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Three Sisters

Written by Anton Chekhov

20th March - 14th April 2018 

The Brockley Jack Studio, London

Adapted & Directed by Ross McGregor

Assistant Directed by Beatrice Vincent

Lighting Design by Ben Jacobs

Sound Design by Alistair Lax

Movement Direction by Will Pinchin

Dramaturgy by Victoria Llewellyn

Musical Direction by Elliot Clay

Intimacy Direction by Yarit Dor

Photography by The Ocular Creative


Cornelia Baumann - Olga

Susan Baskerville - Anfisa

Claire Bowman - Masha

Ashley Cavender - Fedotik

Freddie Cambanakis - Rode

Victoria Llewellyn - Irina

Stephen MacNeice - Kulygin

Conor Moss - Tuzenbach

Spencer Lee Osborne - Andrei

Pearce Sampson - Solyony

Allan Stirland - Ferapont

Hannah Victory - Natasha

Andrew Wickes - Chebutykin

Toby Wynn-Davies - Vershinin

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Stephen MacNeice as Kulygin
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Conor Moss as Baron Tuzenbach
Pearce Sampson as Solyony
Claire Bowman as Masha
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“To Moscow, to Moscow…” The renowned lament in Anton Chekhov’s Three Sisters still manages to conjure up some of the most fundamental issues that plague our quotidian lives today. Ross McGregor’s new version of this great classic evokes the Chekhovian existential essence that troubles the Prozorov sisters: Irina, Masha, and Olga respectively. But, it’s not all too dreary, however, as the Arrow & Traps’ interpretation generates a wonderful snapshot of life in provincial Russia in a time gone by.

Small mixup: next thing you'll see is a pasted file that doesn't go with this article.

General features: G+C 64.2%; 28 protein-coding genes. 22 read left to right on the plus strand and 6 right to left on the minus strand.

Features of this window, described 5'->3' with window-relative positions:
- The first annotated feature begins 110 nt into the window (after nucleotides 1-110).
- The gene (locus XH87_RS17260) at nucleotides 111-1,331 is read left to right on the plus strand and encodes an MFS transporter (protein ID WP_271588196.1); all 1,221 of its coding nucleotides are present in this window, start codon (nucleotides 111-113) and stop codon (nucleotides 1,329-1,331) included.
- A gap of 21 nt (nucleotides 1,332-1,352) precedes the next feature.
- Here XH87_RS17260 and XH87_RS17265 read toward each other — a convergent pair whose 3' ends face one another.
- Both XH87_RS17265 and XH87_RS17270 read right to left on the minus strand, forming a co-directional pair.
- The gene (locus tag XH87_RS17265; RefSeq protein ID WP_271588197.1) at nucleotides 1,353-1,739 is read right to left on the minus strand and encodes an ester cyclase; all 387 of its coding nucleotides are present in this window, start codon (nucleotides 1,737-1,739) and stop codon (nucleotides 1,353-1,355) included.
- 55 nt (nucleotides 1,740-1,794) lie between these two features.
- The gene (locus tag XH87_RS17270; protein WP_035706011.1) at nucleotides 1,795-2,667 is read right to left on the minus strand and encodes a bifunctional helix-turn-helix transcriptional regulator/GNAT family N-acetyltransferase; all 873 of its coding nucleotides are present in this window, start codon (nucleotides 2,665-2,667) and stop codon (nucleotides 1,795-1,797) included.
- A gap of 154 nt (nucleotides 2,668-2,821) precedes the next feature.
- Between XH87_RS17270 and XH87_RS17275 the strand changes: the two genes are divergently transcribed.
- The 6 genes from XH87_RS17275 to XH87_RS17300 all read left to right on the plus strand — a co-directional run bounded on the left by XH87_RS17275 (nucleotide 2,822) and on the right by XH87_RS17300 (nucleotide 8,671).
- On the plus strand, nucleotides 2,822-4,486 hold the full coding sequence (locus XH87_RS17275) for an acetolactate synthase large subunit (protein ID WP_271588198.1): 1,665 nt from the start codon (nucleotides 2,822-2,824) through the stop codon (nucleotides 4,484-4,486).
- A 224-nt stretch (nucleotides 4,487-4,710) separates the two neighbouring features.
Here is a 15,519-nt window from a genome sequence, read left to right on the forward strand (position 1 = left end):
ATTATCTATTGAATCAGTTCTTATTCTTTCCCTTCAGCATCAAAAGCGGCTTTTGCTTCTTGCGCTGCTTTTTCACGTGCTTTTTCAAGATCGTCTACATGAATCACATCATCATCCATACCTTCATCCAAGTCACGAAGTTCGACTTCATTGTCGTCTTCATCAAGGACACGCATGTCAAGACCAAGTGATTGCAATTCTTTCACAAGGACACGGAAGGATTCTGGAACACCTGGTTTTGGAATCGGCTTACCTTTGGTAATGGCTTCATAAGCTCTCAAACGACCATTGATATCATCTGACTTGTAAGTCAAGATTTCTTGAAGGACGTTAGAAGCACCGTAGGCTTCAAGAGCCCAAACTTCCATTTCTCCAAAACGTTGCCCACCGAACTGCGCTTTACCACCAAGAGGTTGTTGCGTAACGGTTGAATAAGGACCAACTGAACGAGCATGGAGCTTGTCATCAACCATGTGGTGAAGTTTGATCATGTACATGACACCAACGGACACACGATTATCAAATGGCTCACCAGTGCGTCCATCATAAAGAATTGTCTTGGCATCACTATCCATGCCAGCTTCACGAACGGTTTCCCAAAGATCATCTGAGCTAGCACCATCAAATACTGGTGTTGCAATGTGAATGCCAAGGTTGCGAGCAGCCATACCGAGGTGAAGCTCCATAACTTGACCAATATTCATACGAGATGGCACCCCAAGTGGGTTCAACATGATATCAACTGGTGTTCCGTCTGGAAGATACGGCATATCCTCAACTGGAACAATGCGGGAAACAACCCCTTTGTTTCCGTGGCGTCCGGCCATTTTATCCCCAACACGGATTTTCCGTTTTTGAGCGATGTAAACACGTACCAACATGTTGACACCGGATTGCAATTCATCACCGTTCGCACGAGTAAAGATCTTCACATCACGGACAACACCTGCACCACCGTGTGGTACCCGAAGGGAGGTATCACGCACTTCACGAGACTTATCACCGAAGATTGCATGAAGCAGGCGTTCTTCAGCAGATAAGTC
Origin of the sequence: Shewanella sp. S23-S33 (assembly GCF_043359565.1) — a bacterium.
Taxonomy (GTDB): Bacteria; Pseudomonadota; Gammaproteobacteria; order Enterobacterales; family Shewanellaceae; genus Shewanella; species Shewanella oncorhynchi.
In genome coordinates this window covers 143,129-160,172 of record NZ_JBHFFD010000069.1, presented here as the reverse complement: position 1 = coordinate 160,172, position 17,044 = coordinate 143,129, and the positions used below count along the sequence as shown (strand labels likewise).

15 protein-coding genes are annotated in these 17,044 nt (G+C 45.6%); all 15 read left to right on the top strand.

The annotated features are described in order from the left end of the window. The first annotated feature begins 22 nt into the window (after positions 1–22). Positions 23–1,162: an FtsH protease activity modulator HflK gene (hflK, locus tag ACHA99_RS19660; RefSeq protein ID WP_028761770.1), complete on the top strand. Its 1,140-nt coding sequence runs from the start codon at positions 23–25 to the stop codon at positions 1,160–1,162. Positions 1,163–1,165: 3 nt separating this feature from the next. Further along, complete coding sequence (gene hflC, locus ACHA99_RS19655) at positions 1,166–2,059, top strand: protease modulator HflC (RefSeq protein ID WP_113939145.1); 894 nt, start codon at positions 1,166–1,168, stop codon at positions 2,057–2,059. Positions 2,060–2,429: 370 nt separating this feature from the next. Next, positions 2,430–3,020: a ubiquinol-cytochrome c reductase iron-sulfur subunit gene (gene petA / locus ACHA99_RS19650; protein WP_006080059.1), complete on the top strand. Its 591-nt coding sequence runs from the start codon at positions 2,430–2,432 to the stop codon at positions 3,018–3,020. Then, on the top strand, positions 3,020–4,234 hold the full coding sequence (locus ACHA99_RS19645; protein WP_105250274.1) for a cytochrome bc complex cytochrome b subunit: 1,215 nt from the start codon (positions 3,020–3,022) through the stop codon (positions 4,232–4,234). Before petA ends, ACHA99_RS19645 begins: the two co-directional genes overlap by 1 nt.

The performers act graciously and at times manage to genuinely capture elements of the Russian mentality and soul. This is most apparent when they break out into the traditional Russian folk song Kalinka. Led by Tuzenbach (Conor Moss), who is deeply in love with Irina the youngest of the three sisters, the song engrosses the audience and generates an intimate excitement. Undoubtedly, this is the highlight of the play.

This interpretation of Three Sisters generally holds true to the original script of the play but mixes both the new and the old. There includes a whole array of music; modern and contemporary songs, and older tunes, as exemplified above. The play includes a few minor alterations to the script and includes a present-day vernacular which isn’t really in keeping with Chekhov’s unique style. Although the play’s set emulates the Russia of old, these minor differences make the piece more accessible to a modern audience and help the Western viewer better grasp the Russian mindset and the actual point of the play.

The beauty of Chekhov’s Three Sisters is the stark portrayal of human beings, their shortcomings, and the overhanging mood which flows incessantly throughout life. Ultimately in Chekhov’s chef-d’oeuvre, life will go by and present dilemmas; it will mostly be full of dull moments and a few joyful events. On the whole, this feeling has been well captured by Arrows & Traps. So, if you’re mad about Chekhov, then this is a play not to be missed. If you’re new to him and fancy the experience of a great Chekhovian classic whilst glimpsing an insight into an age no longer, then the Arrows & Traps production offers a pleasant rendition of a timeless classic. It encapsulates that sense of longing that ties the three sisters and other characters to their daily existential problems in a charming manner; always leading back to that inescapable quandary. “To Moscow, to Moscow.”

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